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Pediatr Pulmonol. 2019 Mar 12. doi: 10.1002/ppul.24253. [Epub ahead of print]

US pediatric pulmonology workforce.

Author information

1
Cedars-Sinai Medical Center, Los Angeles, California.
2
Texas Children's Hospital, Baylor College of Medicine, Houston, Texas.
3
NYU Winthrop Hospital, Mineola, New York.
4
Boston Children's Hospital, Boston, Massachusetts.
5
American Academy of Pediatrics, Itasca, Illinois.

Abstract

AIM:

Children with respiratory conditions benefit from care provided by pediatric pulmonologists. As these physicians are a small portion of the overall pediatric workforce, it is necessary to understand the practices and career plans of these specialists.

METHODS:

An internet survey was developed by the American Academy of Pediatrics Division of Workforce and Medical Education Policy and sent to members of the American Academy of Pediatrics and American College of Chest Physicians who identified as pediatric pulmonary physicians.

RESULTS:

Responses were received from 485 physicians and were compared to the results of a similar survey done in 1997. Of those completing the survey, 63% were male and 37% female, with increased number of females since the earlier poll. The average calculated age was 56 years. They worked 54 h per week, down from 59 h in the prior survey. Pediatric pulmonologists are overwhelmingly clinicians (92%) with major responsibilities for administration (79%), teaching (78%), and research. Basic science research was rarely reported (7%). Pediatric pulmonologists felt that referrals had become more complicated in the recent past. Nearly all planned to maintain Pediatric Pulmonology Sub-board certification, though one third planned to cut back on clinical workload in the next decade. Many were concerned that the number needed in the profession in a decade would be inadequate with significant concerns about funding for those positions.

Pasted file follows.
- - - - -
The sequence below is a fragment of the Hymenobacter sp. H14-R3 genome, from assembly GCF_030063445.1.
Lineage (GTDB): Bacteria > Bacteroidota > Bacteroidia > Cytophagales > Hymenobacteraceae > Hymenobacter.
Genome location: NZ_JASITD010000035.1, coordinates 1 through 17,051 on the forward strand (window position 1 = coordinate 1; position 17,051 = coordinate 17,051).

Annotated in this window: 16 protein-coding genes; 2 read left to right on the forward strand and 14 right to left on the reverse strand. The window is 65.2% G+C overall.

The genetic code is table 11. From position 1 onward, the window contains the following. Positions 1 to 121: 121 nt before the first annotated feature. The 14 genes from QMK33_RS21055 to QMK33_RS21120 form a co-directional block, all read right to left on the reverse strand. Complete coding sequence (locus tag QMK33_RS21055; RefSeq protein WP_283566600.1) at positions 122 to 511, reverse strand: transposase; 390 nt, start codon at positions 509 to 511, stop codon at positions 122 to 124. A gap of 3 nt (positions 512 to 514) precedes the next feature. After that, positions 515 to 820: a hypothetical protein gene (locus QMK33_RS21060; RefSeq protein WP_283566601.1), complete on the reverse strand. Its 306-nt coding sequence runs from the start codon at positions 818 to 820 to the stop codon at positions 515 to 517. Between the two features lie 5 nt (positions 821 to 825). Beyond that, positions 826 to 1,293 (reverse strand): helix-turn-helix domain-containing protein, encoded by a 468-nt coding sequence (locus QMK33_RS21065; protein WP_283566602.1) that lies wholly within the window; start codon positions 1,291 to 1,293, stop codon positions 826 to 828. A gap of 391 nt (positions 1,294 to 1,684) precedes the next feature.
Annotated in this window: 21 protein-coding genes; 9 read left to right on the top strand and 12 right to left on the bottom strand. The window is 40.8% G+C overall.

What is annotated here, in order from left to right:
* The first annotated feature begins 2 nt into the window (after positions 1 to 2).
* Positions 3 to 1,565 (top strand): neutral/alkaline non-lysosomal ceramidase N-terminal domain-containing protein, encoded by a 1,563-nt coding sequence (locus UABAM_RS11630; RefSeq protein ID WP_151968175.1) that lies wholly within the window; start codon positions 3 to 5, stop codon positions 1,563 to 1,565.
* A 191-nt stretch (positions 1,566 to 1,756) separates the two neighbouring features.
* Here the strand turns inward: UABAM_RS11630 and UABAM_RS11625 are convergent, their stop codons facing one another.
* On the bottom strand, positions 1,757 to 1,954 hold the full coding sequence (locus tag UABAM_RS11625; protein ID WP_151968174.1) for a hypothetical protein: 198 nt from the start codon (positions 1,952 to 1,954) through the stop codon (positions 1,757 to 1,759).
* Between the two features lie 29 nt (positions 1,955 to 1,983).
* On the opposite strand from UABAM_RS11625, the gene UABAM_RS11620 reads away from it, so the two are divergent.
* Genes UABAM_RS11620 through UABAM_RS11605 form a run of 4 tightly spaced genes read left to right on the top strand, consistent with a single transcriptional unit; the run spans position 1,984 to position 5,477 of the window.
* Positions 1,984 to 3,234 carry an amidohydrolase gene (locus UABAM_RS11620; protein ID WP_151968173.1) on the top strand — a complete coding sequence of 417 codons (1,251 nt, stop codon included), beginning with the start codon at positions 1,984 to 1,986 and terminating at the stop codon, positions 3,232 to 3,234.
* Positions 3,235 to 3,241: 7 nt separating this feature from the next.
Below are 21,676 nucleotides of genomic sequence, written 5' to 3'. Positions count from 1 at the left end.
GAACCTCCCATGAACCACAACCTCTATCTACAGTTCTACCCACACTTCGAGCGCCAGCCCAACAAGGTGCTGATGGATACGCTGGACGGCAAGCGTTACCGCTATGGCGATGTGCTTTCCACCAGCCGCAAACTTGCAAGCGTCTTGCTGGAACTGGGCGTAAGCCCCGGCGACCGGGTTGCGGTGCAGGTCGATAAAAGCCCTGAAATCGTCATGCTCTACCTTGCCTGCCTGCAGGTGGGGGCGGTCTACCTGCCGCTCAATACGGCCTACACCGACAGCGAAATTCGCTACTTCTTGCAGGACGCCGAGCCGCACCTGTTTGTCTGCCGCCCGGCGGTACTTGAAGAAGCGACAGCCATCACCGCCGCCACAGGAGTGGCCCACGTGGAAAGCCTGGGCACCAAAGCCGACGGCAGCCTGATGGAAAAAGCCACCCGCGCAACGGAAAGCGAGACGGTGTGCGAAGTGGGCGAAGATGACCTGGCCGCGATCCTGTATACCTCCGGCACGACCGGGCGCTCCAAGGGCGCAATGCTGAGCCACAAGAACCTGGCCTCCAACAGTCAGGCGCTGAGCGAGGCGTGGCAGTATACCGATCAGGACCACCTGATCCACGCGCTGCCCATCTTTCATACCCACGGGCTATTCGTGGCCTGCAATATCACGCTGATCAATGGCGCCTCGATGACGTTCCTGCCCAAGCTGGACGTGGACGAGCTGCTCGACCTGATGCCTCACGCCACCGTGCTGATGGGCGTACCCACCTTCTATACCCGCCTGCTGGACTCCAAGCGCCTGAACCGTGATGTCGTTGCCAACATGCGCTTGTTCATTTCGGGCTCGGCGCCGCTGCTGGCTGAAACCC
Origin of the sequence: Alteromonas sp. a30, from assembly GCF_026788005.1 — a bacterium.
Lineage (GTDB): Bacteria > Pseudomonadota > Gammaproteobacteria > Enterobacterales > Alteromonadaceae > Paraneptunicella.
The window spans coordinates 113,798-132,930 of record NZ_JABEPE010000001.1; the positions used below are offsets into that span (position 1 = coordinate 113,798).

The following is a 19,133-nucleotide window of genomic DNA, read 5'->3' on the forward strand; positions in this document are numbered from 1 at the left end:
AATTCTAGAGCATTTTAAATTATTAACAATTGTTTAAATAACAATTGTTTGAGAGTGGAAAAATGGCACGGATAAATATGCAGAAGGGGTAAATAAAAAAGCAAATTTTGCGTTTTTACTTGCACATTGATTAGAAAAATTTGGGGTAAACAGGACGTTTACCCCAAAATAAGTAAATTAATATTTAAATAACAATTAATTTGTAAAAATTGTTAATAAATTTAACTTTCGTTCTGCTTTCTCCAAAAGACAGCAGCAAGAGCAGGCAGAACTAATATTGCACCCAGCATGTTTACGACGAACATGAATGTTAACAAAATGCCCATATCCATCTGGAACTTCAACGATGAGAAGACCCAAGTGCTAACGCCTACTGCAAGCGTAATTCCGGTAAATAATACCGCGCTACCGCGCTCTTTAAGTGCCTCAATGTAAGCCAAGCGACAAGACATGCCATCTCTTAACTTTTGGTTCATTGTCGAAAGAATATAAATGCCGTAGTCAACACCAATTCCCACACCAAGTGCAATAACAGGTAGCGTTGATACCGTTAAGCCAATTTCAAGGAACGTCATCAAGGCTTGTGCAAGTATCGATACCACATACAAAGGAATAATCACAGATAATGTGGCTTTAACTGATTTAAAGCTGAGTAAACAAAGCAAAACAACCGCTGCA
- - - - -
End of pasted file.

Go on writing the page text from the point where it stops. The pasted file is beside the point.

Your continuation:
CONCLUSION:

Overall, these results reflect the current state of the workforce and the need to monitor the supply of practitioners in the future.

KEYWORDS:

fellowship training; pediatric pulmonology; shortage; workforce

PMID:
30864230
DOI:
10.1002/ppul.24253

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